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Rajasekhar's Maa Annayya Bangaram Movie Review by Greatandhra

Film: Maa Annayya Bangaram

Rating: 2/5

Banner: Visakha Talkies

Cast: Rajasekhar, Kamalini Mukherjee, Jayaprakash Reddy, Rohit, Aditya Om, Yashwanth, Raj Kalyan, Ping Pong, Master Bharath, Sayaji Shinde, Jhansi, Uttej, Brahmanandam and others

Music: S A Rajkumar

Story: Bhupathi Raja

Editing: Gautham Raju

Camera: D Prasad Babu

Screenplay, Direction: Jonnalagadda Srinivas

Producer: Natti kumar

Release date: 31/07/2010

Angry man Rajasekhar who has been working hard for a hit is now arriving with yet another family entertainer and this time, he has the sensuous Kamalini Mukherjee by his side.


Sivaji (Rajasekhar) is a mechanic who works hard and comes up in life. He lives only for his brothers (Rohit, Aditya Om, Yashwanth, Raj Kalyan, Ping Pong, Master Bharath) and wants to see them successful as he challenges his uncle (Sayaji).

In this process, he also refuses to get married. Even the brothers are equally attached to Sivaji. However, persuasion from brothers and uncle Parameswara Rao (Jayaprakash Reddy) makes Sivaji agree for marriage.

The story takes a turn with the arrival of Manjula (Kamalini), both Sivaji and Manjula like each other the first time they meet. However, the problem is Manju’s elder sister (Jhansi) has a tough time with her married life living in a joint family so she is adamant that Manjula should go to a nuclear family. Parameswara Rao lies that Sivaji has only one brother and the marriage takes place. However, the truth gets revealed soon and this brings problems. What happens after that forms the rest of the story.


Rajasekhar was stiff as a stick and except for his usual plastic smiles and strained eyes, there was nothing extra or different that one could notice.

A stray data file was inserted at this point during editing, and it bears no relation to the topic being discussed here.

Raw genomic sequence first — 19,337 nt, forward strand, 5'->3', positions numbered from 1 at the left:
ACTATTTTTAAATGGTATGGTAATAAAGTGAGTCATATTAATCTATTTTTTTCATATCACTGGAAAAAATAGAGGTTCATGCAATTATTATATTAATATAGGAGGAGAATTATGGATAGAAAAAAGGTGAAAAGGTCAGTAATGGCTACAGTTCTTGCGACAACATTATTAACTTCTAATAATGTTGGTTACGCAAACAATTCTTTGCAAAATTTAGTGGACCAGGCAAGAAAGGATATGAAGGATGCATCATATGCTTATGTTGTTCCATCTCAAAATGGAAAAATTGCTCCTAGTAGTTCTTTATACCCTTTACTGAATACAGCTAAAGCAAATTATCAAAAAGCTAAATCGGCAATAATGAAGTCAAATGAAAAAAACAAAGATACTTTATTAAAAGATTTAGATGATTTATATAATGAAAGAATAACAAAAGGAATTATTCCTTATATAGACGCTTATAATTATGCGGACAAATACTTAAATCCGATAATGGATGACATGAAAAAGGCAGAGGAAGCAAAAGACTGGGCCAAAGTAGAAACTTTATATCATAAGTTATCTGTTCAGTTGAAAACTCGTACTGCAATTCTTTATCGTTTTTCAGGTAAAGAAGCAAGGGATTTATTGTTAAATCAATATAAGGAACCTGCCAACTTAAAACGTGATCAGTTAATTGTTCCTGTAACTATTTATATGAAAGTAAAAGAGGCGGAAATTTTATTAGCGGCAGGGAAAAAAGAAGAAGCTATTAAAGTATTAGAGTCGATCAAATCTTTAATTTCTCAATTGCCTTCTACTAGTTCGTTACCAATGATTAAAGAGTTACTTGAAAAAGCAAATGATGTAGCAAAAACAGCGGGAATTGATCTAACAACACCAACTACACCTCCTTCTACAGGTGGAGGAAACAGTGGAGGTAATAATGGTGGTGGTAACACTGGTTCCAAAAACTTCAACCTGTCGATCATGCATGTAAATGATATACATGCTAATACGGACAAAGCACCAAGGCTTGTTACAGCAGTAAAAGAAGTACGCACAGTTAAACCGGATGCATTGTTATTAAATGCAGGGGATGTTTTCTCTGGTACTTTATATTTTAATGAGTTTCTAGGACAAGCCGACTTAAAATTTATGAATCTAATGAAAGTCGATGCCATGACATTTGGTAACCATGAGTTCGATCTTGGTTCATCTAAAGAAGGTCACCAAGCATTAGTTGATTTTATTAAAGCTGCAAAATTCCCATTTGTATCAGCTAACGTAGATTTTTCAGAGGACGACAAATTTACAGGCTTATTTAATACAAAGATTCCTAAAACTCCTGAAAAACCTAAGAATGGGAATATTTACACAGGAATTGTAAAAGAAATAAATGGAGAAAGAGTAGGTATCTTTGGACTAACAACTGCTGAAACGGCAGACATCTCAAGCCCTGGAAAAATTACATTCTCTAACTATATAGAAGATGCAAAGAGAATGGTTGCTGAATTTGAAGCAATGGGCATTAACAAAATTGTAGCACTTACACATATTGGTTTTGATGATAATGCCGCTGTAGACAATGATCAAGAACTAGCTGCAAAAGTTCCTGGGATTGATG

Kamalini looks starved and she has lost all that voluptuous charm and cute sex appeal. It is better she gets back to her original shape instead of dieting, her hairstyling was poor. Performance wise, she was up to the mark.

Jayaprakash Reddy was the saving grace for the film. His comedy timing and exceptional dialogue delivery manages to get few smiles and he shows good energy levels.

Jhansi gives an impressive act, though her role was brief, she is good with her expressions and body language. She has a natural oomph which is hard to resist.

The support cast (Rohit, Aditya Om, Yashwanth, Master Bharath, Raj Kalyan) had a subdued presence and they contributed in their own way. Brahmi came and went, Sayaji was not used to the fullest, the others didn’t have much to offer.


The idea of speaking about the importance of joint families and the human relations is a noble thought but then it has to be conceived in the right manner to connect with the audience. While the storyline was good and was written decently, it is the narration and presentation that flipped. Movies like ‘Hum Aapke Hain Kaun’ ‘Aadavari Maatalaku Ardhaalu Verule’ and few others have built that bond strongly so the audience is used to that intensity and depth which was missing in this movie. The affections between brothers are the key but there was an overdose of sentiment which sometimes defied logic and normalcy. In a way, instead of showing the good side of a joint family, the film ends up scaring the wits out of the audience looking at the attachments.


Here is a glimpse of few limitations

* All brothers want Rajasekhar by their side when they sleep, so he spends sometime with his wife on first night and comes back to his brothers to sleep along with them…
* Almost all of them are 20 plus but they wait for the brother to get them biryani
* All brothers wish to sleep along with their brother with their legs resting on him
* While at one end, Rajasekhar wants them to become IAS, IPS, Doctor, he ends up sobbing like a child and so does the brothers when the situation of their going away for few days comes.
* Kamalini gives birth to the baby but refuses to see the child’s face or feed with milk till the brothers return..!!

While the overdose is on the extreme side, the film has few sad points which might appeal to the joint family audience and will bring tears to the B, C center ladies. At the box office, given the huge number of theaters, the business of the movie may fall on wrong side.

Bottom Line: Strict ‘no’ for modern audiences

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